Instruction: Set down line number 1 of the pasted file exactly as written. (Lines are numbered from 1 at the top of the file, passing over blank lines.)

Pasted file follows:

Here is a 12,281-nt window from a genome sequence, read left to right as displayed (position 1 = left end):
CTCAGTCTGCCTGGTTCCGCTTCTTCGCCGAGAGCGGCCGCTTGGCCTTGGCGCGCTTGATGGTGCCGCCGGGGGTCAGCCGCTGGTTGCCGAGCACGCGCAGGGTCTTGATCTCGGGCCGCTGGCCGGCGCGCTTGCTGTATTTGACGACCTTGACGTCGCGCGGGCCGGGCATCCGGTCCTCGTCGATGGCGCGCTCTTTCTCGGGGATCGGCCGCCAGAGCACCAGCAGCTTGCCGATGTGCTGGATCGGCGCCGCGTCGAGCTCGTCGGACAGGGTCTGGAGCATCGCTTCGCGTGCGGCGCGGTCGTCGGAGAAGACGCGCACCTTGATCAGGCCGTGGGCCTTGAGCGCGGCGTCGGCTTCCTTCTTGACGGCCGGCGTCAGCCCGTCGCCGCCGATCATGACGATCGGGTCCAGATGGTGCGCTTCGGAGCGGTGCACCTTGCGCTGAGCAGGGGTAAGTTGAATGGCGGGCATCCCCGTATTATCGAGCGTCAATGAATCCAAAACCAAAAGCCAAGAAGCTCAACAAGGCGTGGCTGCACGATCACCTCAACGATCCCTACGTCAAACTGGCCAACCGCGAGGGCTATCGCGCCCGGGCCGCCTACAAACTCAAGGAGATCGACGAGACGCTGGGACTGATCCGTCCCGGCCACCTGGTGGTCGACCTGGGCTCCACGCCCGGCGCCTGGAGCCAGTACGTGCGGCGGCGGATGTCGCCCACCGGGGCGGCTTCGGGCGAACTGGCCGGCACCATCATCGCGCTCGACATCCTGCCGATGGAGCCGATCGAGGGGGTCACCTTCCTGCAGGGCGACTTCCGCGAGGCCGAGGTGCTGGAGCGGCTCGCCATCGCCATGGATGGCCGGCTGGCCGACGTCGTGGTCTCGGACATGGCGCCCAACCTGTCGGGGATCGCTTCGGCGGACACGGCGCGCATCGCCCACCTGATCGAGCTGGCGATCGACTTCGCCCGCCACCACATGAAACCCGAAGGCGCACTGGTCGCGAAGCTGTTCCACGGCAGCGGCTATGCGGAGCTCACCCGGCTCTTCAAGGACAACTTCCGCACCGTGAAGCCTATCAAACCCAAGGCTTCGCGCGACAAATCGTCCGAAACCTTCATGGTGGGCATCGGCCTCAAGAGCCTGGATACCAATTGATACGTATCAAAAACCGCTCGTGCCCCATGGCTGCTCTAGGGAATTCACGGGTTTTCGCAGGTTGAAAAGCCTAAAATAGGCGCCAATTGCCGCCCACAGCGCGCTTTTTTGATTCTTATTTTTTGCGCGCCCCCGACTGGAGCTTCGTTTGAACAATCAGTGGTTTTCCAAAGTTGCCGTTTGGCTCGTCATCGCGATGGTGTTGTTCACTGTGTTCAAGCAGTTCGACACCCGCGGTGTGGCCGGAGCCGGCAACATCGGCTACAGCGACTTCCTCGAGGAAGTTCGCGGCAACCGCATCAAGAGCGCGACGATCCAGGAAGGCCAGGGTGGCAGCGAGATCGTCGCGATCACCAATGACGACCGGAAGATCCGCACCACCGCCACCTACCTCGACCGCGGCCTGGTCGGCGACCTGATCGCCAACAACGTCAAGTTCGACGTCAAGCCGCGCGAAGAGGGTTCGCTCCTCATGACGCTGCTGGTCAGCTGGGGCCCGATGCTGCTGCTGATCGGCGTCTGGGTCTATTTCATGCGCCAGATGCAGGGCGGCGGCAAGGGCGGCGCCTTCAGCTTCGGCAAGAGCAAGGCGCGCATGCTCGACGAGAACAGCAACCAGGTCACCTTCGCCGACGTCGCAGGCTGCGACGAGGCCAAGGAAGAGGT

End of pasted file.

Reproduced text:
Here is a 12,281-nt window from a genome sequence, read left to right as displayed (position 1 = left end):